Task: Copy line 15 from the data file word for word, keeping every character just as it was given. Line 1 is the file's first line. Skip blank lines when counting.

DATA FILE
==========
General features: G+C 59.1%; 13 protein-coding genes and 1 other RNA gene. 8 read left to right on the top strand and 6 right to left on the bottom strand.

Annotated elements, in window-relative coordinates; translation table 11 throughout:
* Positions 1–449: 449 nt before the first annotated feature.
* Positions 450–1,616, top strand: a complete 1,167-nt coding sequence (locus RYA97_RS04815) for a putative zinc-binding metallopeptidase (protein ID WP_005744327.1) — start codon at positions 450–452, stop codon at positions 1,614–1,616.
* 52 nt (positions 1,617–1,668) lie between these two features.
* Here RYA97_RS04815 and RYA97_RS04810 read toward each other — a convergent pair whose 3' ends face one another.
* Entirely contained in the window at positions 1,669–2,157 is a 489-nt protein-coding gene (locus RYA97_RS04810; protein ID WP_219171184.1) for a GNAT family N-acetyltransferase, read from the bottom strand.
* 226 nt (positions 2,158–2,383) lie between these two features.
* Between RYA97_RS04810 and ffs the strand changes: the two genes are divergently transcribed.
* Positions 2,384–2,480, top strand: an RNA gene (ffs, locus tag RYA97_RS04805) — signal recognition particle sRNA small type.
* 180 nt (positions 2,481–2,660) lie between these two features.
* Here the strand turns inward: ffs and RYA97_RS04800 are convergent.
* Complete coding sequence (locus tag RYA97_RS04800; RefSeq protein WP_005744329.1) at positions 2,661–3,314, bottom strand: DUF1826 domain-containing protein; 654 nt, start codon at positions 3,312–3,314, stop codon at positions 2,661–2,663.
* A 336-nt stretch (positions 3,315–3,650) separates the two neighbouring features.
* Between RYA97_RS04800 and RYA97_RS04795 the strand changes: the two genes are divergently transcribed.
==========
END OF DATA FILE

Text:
* Between RYA97_RS04800 and RYA97_RS04795 the strand changes: the two genes are divergently transcribed.